DIY CEMENT PLANTERS
It’s hard to imagine how much enjoyment you can get out of a 25 kilogram bag of cement.
Firstly, at £6.50 a bag I had no idea how cheap it was! Secondly, at 25 kilos a bag I had no idea how heavy it was … It’s a wonder I ever managed to get this whopper out of the shop and into the car, and the look of horror on Jason’s face when I asked if he’d lug it to the flat was priceless. Hadn’t I seen the 5 kilo bag? No! All I can say is that I’d seen some fun looking cement tutorials online and got a little over excited. I’ve really loved this month’s project, I’ve whipped up these snazzy cement planters AND a cement stool. If you want to find out how to make your own, read on …
DIY CEMENT PLANTER TUTORIAL
YOU’LL ALSO NEED:
1 x Bucket or large mixing jug | 1 x Stick or spoon for stirring | An array of disposable food containers for the moulds* | Sand
* You’ll need two containers for each planter that you’re going to make: One larger container to pour the cement into and a second smaller container that will make the hole in the middle of your planter.
Before starting my planters I looked at a number of online tutorials, but the problem was that each suggested a different ratio of water / cement / vermiculite / moss.
The vermiculite and moss make for a lighter weight planter and more interesting finish. It’s really a case of experimenting to get the finish you’re looking for … in fact it’s quite good if some don’t turn out quite right as when it comes to decorating you’ll then have something to try paint effects and ideas on before you commit to the real thing!
To give you an idea, I used the following ratios for the planters above…
STEP 1: CHOOSING THE MOULD.
For each planter you will need two disposable containers: One larger container to pour the cement into, and a second smaller container that will make the hole in the middle of your planter.
Work out how many planters you’re going to make, and which containers you’re going to use to make each one. If you’re using a cardboard container, be sure to tape over any holes or gaps with gaffer tape so that the wet cement can’t escape.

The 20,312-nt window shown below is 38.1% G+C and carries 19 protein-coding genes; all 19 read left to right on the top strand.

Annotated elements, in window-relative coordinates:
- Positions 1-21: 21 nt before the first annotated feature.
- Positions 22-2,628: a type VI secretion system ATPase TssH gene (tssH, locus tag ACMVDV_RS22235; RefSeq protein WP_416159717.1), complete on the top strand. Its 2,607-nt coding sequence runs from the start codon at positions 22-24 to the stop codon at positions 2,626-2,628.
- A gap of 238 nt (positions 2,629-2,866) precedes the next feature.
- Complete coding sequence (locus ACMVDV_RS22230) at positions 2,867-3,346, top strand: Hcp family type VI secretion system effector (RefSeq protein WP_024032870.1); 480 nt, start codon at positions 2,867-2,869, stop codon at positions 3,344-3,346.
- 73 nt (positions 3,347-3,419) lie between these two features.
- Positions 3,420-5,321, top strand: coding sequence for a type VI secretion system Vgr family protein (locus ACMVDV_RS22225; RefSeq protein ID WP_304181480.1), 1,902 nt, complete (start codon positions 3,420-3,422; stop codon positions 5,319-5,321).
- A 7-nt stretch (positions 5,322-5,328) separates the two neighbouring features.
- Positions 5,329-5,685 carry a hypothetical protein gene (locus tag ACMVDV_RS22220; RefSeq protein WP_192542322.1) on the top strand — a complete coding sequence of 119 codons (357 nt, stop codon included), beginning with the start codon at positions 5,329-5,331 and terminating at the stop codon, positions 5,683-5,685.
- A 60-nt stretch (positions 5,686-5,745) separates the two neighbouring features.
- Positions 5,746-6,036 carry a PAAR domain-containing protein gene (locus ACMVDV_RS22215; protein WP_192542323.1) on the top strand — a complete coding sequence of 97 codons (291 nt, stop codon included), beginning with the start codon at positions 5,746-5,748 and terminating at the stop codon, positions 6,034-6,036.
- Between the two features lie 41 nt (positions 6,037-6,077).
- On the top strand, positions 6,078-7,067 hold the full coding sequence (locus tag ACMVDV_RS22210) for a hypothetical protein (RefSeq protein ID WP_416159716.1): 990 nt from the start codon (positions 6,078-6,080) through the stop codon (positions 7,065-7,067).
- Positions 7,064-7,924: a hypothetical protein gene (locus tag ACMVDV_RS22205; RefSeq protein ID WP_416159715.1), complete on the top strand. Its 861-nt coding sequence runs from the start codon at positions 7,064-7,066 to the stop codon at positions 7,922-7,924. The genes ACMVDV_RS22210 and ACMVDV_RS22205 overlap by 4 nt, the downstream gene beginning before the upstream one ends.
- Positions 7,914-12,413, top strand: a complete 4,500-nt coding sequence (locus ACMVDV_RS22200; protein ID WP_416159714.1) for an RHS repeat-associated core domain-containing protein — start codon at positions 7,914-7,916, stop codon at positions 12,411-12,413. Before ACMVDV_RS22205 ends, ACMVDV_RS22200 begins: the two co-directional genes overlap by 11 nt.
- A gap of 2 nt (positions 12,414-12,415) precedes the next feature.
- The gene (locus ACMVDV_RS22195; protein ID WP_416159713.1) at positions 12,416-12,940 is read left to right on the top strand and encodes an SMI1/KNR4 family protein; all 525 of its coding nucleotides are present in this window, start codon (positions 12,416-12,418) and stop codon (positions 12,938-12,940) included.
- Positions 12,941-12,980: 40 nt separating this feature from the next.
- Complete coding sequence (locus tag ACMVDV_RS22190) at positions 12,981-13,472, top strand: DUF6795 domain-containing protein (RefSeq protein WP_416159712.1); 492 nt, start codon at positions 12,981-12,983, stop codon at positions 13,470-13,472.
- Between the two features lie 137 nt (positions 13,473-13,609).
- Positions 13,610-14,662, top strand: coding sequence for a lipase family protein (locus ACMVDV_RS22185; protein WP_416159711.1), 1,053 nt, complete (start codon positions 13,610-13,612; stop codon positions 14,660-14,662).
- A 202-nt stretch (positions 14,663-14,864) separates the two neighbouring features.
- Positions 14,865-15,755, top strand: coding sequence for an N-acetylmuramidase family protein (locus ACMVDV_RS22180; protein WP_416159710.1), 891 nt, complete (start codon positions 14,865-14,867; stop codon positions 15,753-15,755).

STEP 2: COMBINING THE DRY INGREDIENTS
Decide on your cement / vermiculite / spaghnum moss ratio.
Measure them out into individual containers – I’d suggest starting with 1 part cement, 1 part vermiculite, 1 part spaghnum moss.
Roughly chop up the spaghnum moss into smaller pieces with a pair of scissors otherwise it doesn’t mix properly.
Mix the dry ingredients together in a bucket or plastic jug.
STEP 3: ADDING WATER
Measure out 1 part water (equal to whatever measurement you’re using for the cement)
Add the water bit by bit to the dry ingredients stirring it as you go – you’re aiming for a crunchy peanut butter consistency, mine looked like this:
If you add too much water, don’t worry, you can always add a bit more cement to toughen it up a bit and vice versa.
STEP 4: FILLING YOUR MOULDS WITH CONCRETE
Spoon your mixture into one of your larger containers (about half way up) and then push the smaller container inside it.
If you’ve not put in enough cement, whip out the smaller container and add more. Now fill the inner mould with sand or something heavy to keep it in place.
At this point you’ve got a couple of decisions to make:
Do you want your planter to have little holes on the surface? If yes, leave it as it is, if not, give the container a really good tap/beating all round to get rid of the air bubbles.
Do you want a level top to your planter? If yes, level off the top and put the excess cement mixture back in your bucket. If not, leave it as it is.
Repeat until all your containers are filled / you run out of your mixture.
STEP 5: CURING STAGE 1 (TWO DAYS)
Put each of your plastic containers in a plastic bag and tie them up. Now leave them to dry for two days.
STEP 6: CURING STAGE 2 (TEN DAYS)
Extreme patience is now required!
Remove the planters from their moulds – some will need easing out by cutting the packaging, others will just slip out.
Sit the planters on a some newspaper and leave them to cure for a further ten days.
This is worth it I promise! When i first took my planters out of their moulds I was a bit miffed to see how dark a grey they were – not at all what i was expecting or hoping for, however, over the ten days they completely changed in colour as they slowly dried out. Phew!
STEP 7: DECORATING YOUR PLANTER
There are all sorts of ways your can decorate your planter, you might also love the natural way it looks and not want to touch it.
After much deliberation I decided to partially paint mine…
I used Rust-Oleum paints as I love the chalky finish, they’re also specifically made to grip onto all sorts of things from wood right through to ceramics, and it dries really quickly. You can buy them in a pot or a spray can – I went for the pots as they were cheaper.
To get the neat edge I used masking tape. I then lightly sanded the areas I wanted to paint. To create the distressed look I added one coat of dark paint, followed by one coat of lighter colour paint and then a good rub down with sandpaper once it was dry.
To seal the paint use Rust-Oleum’s finishing wax.
Oh yes…and if you find yourself with a wee bit too much cement left over, here’s another cool thing you can make:
Does it work? Yes!
I used a mixture of cement, vermiculite and water instead of concrete mix, and bought a long piece of 2.5cm diameter dowel from my local builders merchant for the legs…
Here’s the grand unveiling: